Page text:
An engaging, informative introduction.

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BIRD COUNT

A young citizen scientist helps count birds for the Christmas Bird Count, a hemispherewide event run by the National Audubon Society.

On a snowy winter morning, Ava and her mother bundle up to spend their day driving and walking around through varying habitats to count birds in the area designated to them by their local organizer. This year, Ava’s old enough to take the tally, which, in a clever design feature, runs along the side of each spread. Count guidelines are smoothly worked into Richmond’s narrative: Count every bird you see or hear; make sure at least two people see or hear it; don’t count any bird more than once. She even explains how a tally is marked. The birds, familiar to residents of eastern and central North America, are faithfully shown in context in Coleman’s digital paintings. Ava and her mother have light brown skin, and Ava’s hair is lighter and fluffier than her mother’s straight, black locks; team leader Big Al presents white. The author builds suspense by including Ava’s hope to see a raven again—a bird she saw two years ago but not on last year’s count. The story includes common frustrations: birds only one person sees and birds that were probably counted already. Their final tally—24 species, from great horned owl in the early morning to the longed-for raven at dusk—is quite respectable, and more about each featured species appears in the backmatter.

An engaging, informative introduction. (author’s note) (Informational picture book. 5-9)

Pub Date: Oct. 1, 2019

ISBN: 978-1-56145-954-4

Page Count: 32

Publisher: Peachtree

Review Posted Online: June 16, 2019

Kirkus Reviews Issue: July 1, 2019

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Perfect for those looking for a scary Halloween tale that won’t leave them with more fears than they started with. Pair with...

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CREEPY PAIR OF UNDERWEAR!

Reynolds and Brown have crafted a Halloween tale that balances a really spooky premise with the hilarity that accompanies any mention of underwear.

Jasper Rabbit needs new underwear. Plain White satisfies him until he spies them: “Creepy underwear! So creepy! So comfy! They were glorious.” The underwear of his dreams is a pair of radioactive-green briefs with a Frankenstein face on the front, the green color standing out all the more due to Brown’s choice to do the entire book in grayscale save for the underwear’s glowing green…and glow they do, as Jasper soon discovers. Despite his “I’m a big rabbit” assertion, that glow creeps him out, so he stuffs them in the hamper and dons Plain White. In the morning, though, he’s wearing green! He goes to increasing lengths to get rid of the glowing menace, but they don’t stay gone. It’s only when Jasper finally admits to himself that maybe he’s not such a big rabbit after all that he thinks of a clever solution to his fear of the dark. Brown’s illustrations keep the backgrounds and details simple so readers focus on Jasper’s every emotion, writ large on his expressive face. And careful observers will note that the underwear’s expression also changes, adding a bit more creep to the tale.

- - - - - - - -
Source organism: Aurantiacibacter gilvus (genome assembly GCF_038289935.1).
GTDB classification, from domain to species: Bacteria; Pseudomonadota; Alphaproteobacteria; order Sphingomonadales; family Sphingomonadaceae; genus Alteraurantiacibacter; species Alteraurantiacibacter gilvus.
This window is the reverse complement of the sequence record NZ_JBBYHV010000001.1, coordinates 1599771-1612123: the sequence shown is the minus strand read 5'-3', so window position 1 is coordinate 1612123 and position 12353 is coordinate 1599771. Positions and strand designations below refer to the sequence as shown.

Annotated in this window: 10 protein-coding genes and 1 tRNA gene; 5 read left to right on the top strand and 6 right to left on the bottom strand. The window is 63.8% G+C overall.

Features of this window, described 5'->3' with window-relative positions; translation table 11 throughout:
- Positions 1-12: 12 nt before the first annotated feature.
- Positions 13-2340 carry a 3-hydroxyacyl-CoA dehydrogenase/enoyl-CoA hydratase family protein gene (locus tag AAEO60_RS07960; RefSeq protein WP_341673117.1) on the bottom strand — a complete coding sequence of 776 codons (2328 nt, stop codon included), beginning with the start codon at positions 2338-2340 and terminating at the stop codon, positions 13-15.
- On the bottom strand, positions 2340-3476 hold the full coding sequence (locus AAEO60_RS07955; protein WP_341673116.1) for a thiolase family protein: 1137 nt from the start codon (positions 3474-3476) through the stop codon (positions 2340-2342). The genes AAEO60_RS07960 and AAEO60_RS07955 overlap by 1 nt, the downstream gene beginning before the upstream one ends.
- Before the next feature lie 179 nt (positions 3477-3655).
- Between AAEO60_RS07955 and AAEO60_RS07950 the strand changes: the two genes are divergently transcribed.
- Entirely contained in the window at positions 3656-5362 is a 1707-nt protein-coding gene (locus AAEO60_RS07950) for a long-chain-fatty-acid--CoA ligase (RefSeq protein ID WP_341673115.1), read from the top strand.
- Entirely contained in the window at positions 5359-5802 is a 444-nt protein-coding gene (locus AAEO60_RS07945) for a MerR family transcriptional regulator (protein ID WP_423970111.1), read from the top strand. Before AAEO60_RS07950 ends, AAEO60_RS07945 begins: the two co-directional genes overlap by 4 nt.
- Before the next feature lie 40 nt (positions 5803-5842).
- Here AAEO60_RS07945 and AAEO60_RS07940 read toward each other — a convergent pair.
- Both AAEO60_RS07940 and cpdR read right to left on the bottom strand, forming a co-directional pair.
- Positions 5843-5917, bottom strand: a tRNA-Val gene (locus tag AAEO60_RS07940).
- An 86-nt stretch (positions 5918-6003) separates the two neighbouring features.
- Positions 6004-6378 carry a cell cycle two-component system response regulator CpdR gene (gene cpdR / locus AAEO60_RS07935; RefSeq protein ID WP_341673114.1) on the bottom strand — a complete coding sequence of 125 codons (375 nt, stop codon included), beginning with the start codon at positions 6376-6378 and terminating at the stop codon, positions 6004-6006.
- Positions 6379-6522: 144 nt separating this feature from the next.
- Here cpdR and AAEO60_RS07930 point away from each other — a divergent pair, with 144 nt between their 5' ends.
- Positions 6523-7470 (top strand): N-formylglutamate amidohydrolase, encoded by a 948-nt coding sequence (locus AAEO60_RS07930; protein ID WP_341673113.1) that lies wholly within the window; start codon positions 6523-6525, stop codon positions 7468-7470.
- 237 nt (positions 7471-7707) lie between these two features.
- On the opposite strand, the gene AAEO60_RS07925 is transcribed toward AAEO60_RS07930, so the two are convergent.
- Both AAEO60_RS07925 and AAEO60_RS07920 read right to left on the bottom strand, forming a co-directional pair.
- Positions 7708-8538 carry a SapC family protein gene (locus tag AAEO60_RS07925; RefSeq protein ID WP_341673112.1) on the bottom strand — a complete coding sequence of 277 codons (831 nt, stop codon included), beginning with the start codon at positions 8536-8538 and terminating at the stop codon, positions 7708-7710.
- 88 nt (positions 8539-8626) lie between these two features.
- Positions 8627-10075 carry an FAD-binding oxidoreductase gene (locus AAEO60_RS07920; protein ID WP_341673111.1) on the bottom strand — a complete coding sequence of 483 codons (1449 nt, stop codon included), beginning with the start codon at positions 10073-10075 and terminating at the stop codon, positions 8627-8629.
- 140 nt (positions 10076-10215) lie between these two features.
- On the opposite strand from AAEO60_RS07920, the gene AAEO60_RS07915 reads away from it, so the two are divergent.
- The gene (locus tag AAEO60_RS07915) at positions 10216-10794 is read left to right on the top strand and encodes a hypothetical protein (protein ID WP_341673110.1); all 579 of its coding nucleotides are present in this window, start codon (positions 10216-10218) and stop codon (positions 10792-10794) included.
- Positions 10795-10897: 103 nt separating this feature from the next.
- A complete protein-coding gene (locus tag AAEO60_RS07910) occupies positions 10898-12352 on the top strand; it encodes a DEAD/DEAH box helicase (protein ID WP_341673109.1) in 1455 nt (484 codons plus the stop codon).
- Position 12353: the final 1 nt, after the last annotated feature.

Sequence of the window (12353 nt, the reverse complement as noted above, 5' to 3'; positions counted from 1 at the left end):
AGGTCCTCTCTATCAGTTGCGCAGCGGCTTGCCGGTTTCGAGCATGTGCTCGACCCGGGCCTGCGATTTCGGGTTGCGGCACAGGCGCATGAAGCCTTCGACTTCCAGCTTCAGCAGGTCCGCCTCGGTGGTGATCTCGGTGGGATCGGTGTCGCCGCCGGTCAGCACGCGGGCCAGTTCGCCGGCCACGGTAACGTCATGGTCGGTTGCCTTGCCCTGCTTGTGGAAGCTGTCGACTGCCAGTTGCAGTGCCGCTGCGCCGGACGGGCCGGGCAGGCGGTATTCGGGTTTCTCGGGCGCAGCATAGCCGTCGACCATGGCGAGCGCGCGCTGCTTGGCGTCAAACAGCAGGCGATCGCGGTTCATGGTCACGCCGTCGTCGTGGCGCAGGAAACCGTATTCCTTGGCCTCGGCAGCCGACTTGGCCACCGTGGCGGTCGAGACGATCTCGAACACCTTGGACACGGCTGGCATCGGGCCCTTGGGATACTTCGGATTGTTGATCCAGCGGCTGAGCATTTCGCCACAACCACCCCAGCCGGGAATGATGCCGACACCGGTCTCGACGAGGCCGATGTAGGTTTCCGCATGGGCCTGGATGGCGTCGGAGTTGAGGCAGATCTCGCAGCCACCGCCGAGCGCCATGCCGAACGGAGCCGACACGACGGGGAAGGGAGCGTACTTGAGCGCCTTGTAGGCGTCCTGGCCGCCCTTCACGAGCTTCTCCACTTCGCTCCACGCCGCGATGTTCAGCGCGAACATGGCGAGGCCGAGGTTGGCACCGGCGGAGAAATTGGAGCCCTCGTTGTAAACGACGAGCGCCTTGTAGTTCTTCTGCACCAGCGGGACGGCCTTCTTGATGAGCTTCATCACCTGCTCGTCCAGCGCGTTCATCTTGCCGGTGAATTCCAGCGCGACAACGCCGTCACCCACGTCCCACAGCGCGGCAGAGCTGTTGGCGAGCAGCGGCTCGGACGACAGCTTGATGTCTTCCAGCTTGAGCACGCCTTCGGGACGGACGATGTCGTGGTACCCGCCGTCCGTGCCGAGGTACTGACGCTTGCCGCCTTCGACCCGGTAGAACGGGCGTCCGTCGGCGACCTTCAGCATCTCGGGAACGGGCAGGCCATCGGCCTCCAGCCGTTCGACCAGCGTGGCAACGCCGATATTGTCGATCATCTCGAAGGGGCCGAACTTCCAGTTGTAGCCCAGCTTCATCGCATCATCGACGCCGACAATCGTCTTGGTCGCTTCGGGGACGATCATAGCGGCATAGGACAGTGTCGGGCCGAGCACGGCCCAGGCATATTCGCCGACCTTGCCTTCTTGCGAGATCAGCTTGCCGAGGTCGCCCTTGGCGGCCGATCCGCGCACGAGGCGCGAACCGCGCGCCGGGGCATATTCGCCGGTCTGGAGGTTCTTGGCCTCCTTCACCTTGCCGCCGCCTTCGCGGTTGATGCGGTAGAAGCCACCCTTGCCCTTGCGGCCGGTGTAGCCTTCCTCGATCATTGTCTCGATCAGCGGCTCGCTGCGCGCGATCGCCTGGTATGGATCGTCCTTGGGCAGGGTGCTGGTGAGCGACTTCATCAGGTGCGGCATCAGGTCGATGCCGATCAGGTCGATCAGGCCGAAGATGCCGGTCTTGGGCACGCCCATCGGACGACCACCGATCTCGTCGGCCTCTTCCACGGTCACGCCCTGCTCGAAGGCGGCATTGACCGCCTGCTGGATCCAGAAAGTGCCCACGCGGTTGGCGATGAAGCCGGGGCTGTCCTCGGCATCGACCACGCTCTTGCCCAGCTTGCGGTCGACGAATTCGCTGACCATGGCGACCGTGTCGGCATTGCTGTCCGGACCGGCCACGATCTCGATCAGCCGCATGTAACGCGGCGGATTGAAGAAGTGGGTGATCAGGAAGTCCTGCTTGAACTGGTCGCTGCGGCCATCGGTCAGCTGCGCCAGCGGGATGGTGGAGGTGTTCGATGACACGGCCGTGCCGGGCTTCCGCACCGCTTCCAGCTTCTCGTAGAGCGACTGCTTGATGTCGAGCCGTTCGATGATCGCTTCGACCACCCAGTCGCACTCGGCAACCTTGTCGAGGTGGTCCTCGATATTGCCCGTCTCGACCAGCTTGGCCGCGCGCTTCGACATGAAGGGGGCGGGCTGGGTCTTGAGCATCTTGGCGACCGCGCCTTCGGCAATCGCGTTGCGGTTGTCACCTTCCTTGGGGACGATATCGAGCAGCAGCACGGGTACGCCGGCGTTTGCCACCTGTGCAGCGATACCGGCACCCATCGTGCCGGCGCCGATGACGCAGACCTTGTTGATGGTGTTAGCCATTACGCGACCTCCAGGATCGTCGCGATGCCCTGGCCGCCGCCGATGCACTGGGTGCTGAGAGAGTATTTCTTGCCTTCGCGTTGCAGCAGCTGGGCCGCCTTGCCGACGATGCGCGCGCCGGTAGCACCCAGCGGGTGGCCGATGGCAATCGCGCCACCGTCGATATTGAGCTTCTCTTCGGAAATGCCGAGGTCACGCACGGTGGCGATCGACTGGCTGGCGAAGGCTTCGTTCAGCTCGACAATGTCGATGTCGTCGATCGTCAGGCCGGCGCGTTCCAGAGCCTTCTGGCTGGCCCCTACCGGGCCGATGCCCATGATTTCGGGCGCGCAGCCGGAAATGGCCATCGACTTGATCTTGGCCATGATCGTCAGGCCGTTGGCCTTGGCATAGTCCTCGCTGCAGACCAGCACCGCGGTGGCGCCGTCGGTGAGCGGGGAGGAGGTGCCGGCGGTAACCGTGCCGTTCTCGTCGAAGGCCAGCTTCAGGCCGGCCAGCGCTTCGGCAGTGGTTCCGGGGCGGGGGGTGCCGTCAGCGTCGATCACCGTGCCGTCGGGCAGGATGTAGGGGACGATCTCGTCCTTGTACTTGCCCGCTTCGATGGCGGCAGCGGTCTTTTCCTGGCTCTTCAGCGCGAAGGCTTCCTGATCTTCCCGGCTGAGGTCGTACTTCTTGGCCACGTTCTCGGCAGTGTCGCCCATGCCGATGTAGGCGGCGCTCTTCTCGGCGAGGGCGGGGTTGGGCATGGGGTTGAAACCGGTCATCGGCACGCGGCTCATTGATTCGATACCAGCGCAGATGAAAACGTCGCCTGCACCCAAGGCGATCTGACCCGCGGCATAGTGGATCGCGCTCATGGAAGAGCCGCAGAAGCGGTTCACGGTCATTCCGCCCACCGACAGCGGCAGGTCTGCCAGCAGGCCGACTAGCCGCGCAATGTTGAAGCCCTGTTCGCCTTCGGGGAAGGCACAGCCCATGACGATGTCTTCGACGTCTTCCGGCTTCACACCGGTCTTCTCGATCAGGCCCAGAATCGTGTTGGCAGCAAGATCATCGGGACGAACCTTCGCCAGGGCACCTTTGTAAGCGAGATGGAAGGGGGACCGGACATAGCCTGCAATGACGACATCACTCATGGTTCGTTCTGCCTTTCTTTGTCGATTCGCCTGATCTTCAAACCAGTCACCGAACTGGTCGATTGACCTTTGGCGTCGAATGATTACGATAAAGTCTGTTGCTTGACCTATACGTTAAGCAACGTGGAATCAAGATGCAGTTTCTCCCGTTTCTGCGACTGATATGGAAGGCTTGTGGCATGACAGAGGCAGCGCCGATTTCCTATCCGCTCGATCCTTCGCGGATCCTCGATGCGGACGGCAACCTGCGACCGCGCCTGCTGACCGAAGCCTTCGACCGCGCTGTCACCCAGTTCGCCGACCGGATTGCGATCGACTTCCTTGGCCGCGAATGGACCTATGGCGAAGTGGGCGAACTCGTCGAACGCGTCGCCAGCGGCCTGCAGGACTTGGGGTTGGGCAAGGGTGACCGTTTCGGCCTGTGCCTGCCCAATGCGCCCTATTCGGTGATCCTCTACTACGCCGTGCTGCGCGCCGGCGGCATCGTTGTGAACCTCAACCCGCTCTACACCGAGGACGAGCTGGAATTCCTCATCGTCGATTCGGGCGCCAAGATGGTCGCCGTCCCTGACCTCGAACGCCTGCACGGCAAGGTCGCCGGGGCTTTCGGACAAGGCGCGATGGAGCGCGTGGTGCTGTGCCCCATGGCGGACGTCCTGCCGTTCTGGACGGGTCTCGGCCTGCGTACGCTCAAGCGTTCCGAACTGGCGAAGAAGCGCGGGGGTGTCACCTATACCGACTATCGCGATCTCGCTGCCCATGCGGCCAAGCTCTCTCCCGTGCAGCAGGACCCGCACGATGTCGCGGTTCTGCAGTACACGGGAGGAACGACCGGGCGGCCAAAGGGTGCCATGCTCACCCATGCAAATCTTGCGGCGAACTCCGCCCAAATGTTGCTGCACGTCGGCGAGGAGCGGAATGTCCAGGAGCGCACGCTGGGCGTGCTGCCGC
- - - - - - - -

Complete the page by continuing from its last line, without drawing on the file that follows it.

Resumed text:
Perfect for those looking for a scary Halloween tale that won’t leave them with more fears than they started with. Pair with Dr. Seuss’ tale of animate, empty pants. (Picture book. 5-8)

Pub Date: Aug. 22, 2017

ISBN: 978-1-4424-0298-0

Page Count: 48

Publisher: Simon & Schuster

Review Posted Online: July 15, 2017

Kirkus Reviews Issue: Aug. 1, 2017

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THE WONKY DONKEY

The print version of a knee-slapping cumulative ditty.

In the song, Smith meets a donkey on the road. It is three-legged, and so a “wonky donkey” that, on further examination, has but one eye and so is a “winky wonky donkey” with a taste for country music and therefore a “honky-tonky winky wonky donkey,” and so on to a final characterization as a “spunky hanky-panky cranky stinky-dinky lanky honky-tonky winky wonky donkey.” A free musical recording (of this version, anyway—the author’s website hints at an adults-only version of the song) is available from the publisher and elsewhere online. Even though the book has no included soundtrack, the sly, high-spirited, eye patch–sporting donkey that grins, winks, farts, and clumps its way through the song on a prosthetic metal hoof in Cowley’s informal watercolors supplies comical visual flourishes for the silly wordplay. Look for ready guffaws from young audiences, whether read or sung, though those attuned to disability stereotypes may find themselves wincing instead or as well.

Hee haw. (Picture book. 5-7)

Pub Date: May 1, 2010

ISBN: 978-0-545-26124-1

Page Count: 26

Publisher: Scholastic

Review Posted Online: Dec. 29, 2018

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